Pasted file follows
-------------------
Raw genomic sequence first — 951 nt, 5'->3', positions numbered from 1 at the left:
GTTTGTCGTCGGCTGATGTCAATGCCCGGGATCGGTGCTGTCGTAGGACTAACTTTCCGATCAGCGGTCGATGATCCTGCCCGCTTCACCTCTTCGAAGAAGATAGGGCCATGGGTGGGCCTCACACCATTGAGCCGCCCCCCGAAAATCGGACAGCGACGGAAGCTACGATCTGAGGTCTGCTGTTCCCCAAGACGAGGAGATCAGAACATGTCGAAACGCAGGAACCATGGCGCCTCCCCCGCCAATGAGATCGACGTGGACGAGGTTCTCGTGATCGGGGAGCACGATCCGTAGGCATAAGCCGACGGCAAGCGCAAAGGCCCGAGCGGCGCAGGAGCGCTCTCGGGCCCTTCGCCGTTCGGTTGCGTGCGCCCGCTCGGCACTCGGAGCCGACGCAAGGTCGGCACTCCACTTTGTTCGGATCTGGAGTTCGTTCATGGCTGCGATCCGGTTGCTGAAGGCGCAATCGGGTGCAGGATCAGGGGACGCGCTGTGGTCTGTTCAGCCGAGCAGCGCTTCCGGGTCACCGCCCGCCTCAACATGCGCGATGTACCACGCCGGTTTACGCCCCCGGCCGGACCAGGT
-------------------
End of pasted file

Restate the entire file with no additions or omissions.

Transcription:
Raw genomic sequence first — 951 nt, 5'->3', positions numbered from 1 at the left:
GTTTGTCGTCGGCTGATGTCAATGCCCGGGATCGGTGCTGTCGTAGGACTAACTTTCCGATCAGCGGTCGATGATCCTGCCCGCTTCACCTCTTCGAAGAAGATAGGGCCATGGGTGGGCCTCACACCATTGAGCCGCCCCCCGAAAATCGGACAGCGACGGAAGCTACGATCTGAGGTCTGCTGTTCCCCAAGACGAGGAGATCAGAACATGTCGAAACGCAGGAACCATGGCGCCTCCCCCGCCAATGAGATCGACGTGGACGAGGTTCTCGTGATCGGGGAGCACGATCCGTAGGCATAAGCCGACGGCAAGCGCAAAGGCCCGAGCGGCGCAGGAGCGCTCTCGGGCCCTTCGCCGTTCGGTTGCGTGCGCCCGCTCGGCACTCGGAGCCGACGCAAGGTCGGCACTCCACTTTGTTCGGATCTGGAGTTCGTTCATGGCTGCGATCCGGTTGCTGAAGGCGCAATCGGGTGCAGGATCAGGGGACGCGCTGTGGTCTGTTCAGCCGAGCAGCGCTTCCGGGTCACCGCCCGCCTCAACATGCGCGATGTACCACGCCGGTTTACGCCCCCGGCCGGACCAGGT